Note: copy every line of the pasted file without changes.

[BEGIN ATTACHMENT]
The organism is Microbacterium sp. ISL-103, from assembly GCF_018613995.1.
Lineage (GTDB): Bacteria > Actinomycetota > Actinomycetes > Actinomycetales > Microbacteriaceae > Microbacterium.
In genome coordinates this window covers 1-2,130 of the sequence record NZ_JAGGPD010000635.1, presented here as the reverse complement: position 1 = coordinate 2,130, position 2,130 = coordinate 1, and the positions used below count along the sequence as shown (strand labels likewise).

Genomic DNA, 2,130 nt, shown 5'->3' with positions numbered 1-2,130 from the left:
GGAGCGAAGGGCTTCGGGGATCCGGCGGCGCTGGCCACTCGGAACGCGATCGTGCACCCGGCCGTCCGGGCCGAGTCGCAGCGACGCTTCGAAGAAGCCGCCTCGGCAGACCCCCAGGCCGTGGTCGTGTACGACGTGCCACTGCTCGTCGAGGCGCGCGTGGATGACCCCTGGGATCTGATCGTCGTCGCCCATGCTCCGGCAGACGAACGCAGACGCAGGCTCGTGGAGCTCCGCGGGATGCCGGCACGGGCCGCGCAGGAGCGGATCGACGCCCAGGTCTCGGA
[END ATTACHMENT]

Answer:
The organism is Microbacterium sp. ISL-103, from assembly GCF_018613995.1.
Lineage (GTDB): Bacteria > Actinomycetota > Actinomycetes > Actinomycetales > Microbacteriaceae > Microbacterium.
In genome coordinates this window covers 1-2,130 of the sequence record NZ_JAGGPD010000635.1, presented here as the reverse complement: position 1 = coordinate 2,130, position 2,130 = coordinate 1, and the positions used below count along the sequence as shown (strand labels likewise).

Genomic DNA, 2,130 nt, shown 5'->3' with positions numbered 1-2,130 from the left:
GGAGCGAAGGGCTTCGGGGATCCGGCGGCGCTGGCCACTCGGAACGCGATCGTGCACCCGGCCGTCCGGGCCGAGTCGCAGCGACGCTTCGAAGAAGCCGCCTCGGCAGACCCCCAGGCCGTGGTCGTGTACGACGTGCCACTGCTCGTCGAGGCGCGCGTGGATGACCCCTGGGATCTGATCGTCGTCGCCCATGCTCCGGCAGACGAACGCAGACGCAGGCTCGTGGAGCTCCGCGGGATGCCGGCACGGGCCGCGCAGGAGCGGATCGACGCCCAGGTCTCGGA